The decision on where to set up the East African Monetary Institute will be made this year, as the region lays the foundation for a single regional currency.
Morocco lifted the ban on digital assets, Kenya is now taxing Bitcoin, Nigeria drafted its first law recognizing Bitcoin, Zambia delved into CBDCs and more.
IMF says Africa stands at great risk if it fails to rein in its Bitcoin industry—the fastest growing globally—especially for countries making BTC legal tender.
Bank for International Settlements found that payment system efficiency is the key motivator, but unlike other regions, African central banks see CBDCs as a great tool for monetary policy.
The Capital Markets (Amendment) Bill will be the first law to govern the digital asset industry and will impose taxes akin to the existing 20% excise duty.
The bank says that the two firms never acquired the licenses to serve Kenyans, even as Flutterwave gets caught in a $52 million money laundering scandal.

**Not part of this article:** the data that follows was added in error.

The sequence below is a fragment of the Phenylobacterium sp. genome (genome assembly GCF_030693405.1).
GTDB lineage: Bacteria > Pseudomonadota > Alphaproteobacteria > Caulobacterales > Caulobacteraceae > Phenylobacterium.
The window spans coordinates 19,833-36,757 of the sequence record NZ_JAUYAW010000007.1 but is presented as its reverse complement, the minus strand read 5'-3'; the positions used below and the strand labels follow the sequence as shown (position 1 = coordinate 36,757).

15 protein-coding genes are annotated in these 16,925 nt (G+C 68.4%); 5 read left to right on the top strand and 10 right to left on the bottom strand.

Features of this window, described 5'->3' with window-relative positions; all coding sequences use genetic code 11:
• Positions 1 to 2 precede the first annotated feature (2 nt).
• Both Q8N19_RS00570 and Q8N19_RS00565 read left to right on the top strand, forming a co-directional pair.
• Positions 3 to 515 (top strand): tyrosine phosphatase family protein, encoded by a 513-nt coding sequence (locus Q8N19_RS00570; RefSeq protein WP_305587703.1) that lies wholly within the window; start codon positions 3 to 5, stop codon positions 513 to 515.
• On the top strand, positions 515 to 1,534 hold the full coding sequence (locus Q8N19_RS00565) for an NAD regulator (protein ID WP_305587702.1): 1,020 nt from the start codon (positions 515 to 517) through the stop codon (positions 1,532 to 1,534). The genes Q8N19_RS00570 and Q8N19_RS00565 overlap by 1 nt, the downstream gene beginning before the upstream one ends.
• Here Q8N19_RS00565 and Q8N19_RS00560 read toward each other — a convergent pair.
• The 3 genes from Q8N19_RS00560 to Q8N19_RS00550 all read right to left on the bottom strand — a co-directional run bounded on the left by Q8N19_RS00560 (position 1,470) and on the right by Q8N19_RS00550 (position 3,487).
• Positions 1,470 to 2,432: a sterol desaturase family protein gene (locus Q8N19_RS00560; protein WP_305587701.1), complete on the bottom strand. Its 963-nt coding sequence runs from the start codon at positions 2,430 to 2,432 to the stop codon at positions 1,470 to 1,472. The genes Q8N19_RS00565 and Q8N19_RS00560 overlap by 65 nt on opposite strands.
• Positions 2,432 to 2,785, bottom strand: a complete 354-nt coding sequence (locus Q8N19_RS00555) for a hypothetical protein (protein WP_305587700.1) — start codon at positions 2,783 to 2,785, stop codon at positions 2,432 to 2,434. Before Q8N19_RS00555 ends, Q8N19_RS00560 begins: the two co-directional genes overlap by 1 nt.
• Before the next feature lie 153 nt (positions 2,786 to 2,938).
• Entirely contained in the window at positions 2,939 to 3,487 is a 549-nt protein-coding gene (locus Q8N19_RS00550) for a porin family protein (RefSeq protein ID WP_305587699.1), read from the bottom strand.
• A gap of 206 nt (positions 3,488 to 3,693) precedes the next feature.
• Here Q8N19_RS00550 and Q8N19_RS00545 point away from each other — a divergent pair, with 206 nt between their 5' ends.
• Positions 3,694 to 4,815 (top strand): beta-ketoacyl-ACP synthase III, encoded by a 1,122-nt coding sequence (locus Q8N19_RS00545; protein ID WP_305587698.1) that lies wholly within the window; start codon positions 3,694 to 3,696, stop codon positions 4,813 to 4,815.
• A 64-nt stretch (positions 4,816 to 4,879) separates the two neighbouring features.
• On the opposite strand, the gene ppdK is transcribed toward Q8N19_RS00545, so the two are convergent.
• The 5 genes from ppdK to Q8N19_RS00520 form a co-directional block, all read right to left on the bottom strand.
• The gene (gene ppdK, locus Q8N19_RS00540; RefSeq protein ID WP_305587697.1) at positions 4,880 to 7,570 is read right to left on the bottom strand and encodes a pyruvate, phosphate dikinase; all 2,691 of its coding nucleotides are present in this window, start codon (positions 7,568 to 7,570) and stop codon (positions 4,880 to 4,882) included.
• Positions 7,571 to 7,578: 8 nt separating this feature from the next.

Morocco banned digital assets back in 2017, but the locals have continued to explore Bitcoin, and today, only Nigeria, South Africa, and Kenya have more owners.
KenGen PLC is luring miners with cheap geothermal energy and claims it has already been approached by a number of miners from across Europe and the United States.
The CEO of Equity Bank Kenya said that commercial banks need to convince regulators of the benefits of digital currencies if they want to have a future in the country.
The CBK governor believes that central banks must address their financial challenges directly before launching a digital currency as it risks exacerbating them.
The central bank governor believes it may be wise to delay the possible rollout of a digital shilling as those without smartphones will be locked out.